Finally, on June 26, 2007, Plaintiff met with Defendant Welch for what she believed was an interview regarding her eligibility for promotion. (Id. at ¶ 36.) At the meeting, Welch announced that as the result of an ordinance adopted the previous day, giving Mayor Welch "complete control" over the appointment of police lieutenants, all at-will employee-lieutenants were required to resign their positions immediately. (Id. at ¶ 37.) Welch allegedly announced that "if Plaintiff did not submit a resignation he was going to 'let her go.'" (Id. at ¶ 38.) Plaintiff alleges that until the amendment was adopted by the City Council on June 25, police lieutenants served "at the pleasure of the Police Chief," but were removed only for cause and were entitled to a hearing before the Mayor and City Council on request. (Id. at ¶ 37.)
On June 28, 2007, Plaintiff informed Defendant Brown that she refused to resign and that she had filed an EEOC complaint. (Id. at ¶ 40.) Later the same day, Plaintiff received a letter from Defendant Welch terminating her employment with the Department, effectively immediately. (Id. at ¶ 42.) Plaintiff claims that she was escorted to her office by Defendant O'Donnell to pack up her belongings, but was not allowed to finishing packing because Defendant Brown "indicated he would 'go through it' and [that she should] pack it later." (Id.) Plaintiff describes Defendant Brown's demeanor as "angry and intimidating." (Id. at ¶ 43.) Plaintiff alleges that she was not allowed to return to finish packing the belongings in her office until July 2, 2007. (Id. at ¶ 44.) Plaintiff filed this complaint on June 29, 2009 seeking compensatory and punitive damages from all named Defendants.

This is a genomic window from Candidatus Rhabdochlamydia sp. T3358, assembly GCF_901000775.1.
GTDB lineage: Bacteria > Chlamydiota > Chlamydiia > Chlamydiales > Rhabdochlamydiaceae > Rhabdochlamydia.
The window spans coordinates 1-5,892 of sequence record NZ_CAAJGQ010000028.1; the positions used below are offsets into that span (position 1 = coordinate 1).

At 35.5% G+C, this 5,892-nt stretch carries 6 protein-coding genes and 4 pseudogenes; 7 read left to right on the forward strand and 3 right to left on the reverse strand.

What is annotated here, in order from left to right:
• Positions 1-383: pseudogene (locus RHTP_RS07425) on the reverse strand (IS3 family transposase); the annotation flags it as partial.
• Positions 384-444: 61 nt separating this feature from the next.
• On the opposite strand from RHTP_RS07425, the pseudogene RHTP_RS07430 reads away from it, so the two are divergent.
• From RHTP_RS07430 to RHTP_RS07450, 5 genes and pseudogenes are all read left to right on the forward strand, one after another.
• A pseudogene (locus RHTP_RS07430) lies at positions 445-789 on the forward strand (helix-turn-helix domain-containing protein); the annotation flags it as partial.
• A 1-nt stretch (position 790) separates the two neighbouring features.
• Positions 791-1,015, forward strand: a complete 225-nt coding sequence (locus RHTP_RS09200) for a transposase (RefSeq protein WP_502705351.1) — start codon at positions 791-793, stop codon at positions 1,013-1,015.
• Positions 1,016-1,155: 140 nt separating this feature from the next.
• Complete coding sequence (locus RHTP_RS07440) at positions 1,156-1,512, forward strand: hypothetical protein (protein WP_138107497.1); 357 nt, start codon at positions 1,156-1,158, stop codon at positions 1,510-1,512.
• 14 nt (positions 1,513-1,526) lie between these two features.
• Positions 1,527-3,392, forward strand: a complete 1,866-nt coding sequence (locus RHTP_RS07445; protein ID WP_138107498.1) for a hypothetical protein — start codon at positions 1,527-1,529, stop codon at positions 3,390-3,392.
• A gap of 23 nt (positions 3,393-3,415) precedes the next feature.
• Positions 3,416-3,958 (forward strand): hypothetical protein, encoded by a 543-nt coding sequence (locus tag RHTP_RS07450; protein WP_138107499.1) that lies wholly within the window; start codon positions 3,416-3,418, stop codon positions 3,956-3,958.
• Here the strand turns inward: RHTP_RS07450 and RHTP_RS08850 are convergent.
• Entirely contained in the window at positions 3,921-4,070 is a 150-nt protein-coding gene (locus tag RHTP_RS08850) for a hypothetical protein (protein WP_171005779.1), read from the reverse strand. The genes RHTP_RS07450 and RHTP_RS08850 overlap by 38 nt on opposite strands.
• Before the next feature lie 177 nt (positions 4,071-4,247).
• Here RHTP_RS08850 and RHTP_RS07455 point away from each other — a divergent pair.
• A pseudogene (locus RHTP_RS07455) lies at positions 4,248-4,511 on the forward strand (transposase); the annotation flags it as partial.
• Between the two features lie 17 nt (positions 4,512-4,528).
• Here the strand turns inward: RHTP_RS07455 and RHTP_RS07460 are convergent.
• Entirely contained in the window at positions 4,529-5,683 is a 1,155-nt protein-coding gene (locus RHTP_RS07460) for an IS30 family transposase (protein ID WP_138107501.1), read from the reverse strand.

Defendants have moved to dismiss Plaintiff's complaint, pursuant to FED. R. CIV. P. 12(b)(6) for failure to state a claim upon which relief can be granted. When considering a motion to dismiss, the court accepts all allegations in the complaint as true and draws all reasonable inferences in the light most favorable to the plaintiff. Michalowicz v. Village of Bedford Park, 528 F.3d 530, 534 (7th Cir. 2008). A complaint will survive a motion to dismiss even without "detailed factual allegations" as long as it provides allegations that "raise a right to relief above the speculative level . . . ." Bell Atlantic Corp. v. Twombly, 550 U.S. 544, 555 (2007). Dismissal is appropriate when there exists no set of facts supporting the claim that would ...